Enjoyed with a hot cup of New Orleans’ chicory coffee, the beignet, pronounced “bayne-yay”, is the official doughnut of Louisiana. True to an American migration story, the beignet’s journey to Louisiana has roots across the globe. From Rome and Gaul to the Great White North and the Big Easy, beignets are an American success story. Europeans have been eating fried dough as far back as ancient Rome when scriblita, a type of Roman pastry made of moist dough dipped into boiling animal fat, was popular. Over time, French cooks developed two basic types of pastry: doughs that use yeast as a raising agent and those that rise with their own steam. Doughs that are moist enough to use steam to fluff up are called choux pastries, under which category traditional beignets fall.

In the 17th century, French settlers brought beignets with them as they migrated to the eastern coast of Canada, to a region called Acadia. When the British took control of the region a hundred years later, thousands of Acadians endured a forced migration, with many Acadians settled in Louisiana where their descendants became known as Cajuns. Acadians brought their cuisine and their language with them as they migrated south. In their journey to New Orleans, Acadian culture collided with the cultures of Native Americans, African-Americans, Spanish, French, and Caribbean influences already present in the city. Though their roots have traveled long and far, today, beignets are most associated with the French Quarter of New Orleans, Louisiana.

Since its opening in the mid-nineteenth century, Café Du Monde has been a popular sensation for all ages and classes alike. The Café’s doors are open year-round, with the exception of Christmas Day and the occasional hurricane headed to New Orleans. Unlike most doughnuts, beignets are square with no hole in the center. Traditionally served on a plate of three, beignets are covered with a thick coating of powdered sugar. Because they are typically fried in vegetable oils that have a high “smoke point”, they can reach a high temperature without burning.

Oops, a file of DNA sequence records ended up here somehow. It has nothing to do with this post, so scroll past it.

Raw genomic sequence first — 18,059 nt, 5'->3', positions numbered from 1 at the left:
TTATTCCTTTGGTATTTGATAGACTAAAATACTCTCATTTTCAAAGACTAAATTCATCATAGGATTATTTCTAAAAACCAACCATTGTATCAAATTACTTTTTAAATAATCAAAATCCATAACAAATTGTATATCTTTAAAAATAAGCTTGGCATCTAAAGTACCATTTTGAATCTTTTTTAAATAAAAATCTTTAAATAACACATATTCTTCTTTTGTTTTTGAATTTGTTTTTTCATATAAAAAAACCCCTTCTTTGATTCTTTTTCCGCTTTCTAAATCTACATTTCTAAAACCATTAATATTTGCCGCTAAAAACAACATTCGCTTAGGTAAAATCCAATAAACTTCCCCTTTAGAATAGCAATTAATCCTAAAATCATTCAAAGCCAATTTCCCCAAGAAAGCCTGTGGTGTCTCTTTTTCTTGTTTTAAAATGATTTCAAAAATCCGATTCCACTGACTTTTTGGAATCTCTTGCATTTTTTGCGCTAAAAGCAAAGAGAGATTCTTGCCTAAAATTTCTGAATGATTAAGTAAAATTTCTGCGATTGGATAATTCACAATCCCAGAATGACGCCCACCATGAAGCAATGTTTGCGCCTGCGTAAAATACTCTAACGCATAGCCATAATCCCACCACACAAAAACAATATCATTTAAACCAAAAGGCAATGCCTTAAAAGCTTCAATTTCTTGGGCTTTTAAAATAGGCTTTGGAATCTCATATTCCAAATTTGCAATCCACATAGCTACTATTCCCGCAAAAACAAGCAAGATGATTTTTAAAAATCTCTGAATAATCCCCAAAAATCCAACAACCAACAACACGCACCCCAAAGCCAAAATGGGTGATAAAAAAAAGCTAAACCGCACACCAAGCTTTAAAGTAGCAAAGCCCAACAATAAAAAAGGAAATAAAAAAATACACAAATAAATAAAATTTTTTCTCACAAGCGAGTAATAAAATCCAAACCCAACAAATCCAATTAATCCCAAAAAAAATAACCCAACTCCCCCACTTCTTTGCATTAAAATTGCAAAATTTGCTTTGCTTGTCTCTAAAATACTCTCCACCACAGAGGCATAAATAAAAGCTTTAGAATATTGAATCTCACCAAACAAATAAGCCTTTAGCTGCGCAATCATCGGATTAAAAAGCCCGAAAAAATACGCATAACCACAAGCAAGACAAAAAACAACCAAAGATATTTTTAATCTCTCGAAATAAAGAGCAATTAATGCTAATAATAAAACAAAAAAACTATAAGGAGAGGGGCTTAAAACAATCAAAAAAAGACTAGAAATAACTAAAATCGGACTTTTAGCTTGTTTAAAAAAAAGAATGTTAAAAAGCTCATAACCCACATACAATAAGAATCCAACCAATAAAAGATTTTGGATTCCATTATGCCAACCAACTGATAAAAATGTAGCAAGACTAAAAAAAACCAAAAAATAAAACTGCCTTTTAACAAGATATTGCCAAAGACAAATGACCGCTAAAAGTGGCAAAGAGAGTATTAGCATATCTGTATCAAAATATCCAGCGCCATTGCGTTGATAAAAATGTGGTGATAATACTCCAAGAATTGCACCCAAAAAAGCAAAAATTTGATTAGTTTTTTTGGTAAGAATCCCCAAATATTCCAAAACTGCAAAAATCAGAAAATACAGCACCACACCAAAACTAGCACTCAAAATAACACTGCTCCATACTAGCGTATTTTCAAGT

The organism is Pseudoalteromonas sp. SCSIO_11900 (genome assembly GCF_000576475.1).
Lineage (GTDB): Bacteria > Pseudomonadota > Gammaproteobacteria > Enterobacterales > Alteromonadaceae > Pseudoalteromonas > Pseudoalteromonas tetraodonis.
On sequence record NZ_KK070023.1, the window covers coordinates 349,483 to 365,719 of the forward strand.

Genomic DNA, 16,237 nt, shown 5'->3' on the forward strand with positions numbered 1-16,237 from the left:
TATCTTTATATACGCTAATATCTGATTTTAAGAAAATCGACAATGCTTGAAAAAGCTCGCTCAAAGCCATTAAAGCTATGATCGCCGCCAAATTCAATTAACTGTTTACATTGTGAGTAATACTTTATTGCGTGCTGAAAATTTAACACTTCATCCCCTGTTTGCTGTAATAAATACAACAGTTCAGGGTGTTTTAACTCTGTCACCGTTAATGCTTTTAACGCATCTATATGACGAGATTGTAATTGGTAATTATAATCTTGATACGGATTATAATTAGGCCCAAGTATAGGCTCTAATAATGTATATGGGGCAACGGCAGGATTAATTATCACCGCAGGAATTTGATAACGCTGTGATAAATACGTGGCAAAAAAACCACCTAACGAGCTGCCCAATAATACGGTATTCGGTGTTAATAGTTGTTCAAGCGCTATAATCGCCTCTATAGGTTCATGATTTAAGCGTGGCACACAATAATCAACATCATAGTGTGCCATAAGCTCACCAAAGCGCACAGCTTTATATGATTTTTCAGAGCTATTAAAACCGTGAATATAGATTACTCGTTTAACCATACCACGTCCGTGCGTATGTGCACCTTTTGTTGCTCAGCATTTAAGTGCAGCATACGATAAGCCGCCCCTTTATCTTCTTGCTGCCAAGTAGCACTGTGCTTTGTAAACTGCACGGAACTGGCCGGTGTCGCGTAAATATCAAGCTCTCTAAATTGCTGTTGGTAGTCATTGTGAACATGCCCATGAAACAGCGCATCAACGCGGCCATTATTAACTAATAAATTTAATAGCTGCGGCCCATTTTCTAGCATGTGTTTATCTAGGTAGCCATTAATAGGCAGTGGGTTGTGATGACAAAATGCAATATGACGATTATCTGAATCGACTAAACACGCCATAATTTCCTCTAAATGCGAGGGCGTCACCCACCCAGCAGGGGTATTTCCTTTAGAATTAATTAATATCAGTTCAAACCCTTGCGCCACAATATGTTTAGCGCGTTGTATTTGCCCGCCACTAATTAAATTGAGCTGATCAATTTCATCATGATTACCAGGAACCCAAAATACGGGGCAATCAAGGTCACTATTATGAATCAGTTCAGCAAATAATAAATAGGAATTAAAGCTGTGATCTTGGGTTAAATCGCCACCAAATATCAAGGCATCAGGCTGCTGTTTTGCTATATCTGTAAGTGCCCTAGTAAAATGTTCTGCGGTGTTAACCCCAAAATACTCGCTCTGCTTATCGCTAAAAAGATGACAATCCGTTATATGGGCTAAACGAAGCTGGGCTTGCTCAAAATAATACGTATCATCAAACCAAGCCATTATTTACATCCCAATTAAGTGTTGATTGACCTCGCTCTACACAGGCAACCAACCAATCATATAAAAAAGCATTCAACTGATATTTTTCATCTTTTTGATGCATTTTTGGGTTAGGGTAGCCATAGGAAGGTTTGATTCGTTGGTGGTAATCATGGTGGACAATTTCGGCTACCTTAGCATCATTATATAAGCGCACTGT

In 1928, Louis Gillette of Cafe du Monde told the Item that one tourist had offered him $250 to give up the doughnut recipe, the equivalent of roughly $4000 in today's currency. He wouldn't spill the secret at any price, but he did offer some details on how they were manufactured.

"The dough is rolled out very thin -- about one-eighth of an inch thick," the paper wrote. "An ordinary table knife, the blade broken off at the middle, is used to cut the dough in strips. The strips then are cut in squares and dumped in a vat containing six or seven gallons of hot grease. They immediately puff out and turn a beautiful golden color. They are done in two minutes and are served with a sprinkling of powdered sugar."

In 1958, the French Market doughnuts were rebranded as beignets, according to Times-Picayune writer Howard Jacobs in his column titled, “Good ole doughnut has gone cultural on us”.  In reference to cultural roots and the pastries being “made the way they were in Belgium”, the name change faced minimal resistance and has become a household nickname for tourists and locals.



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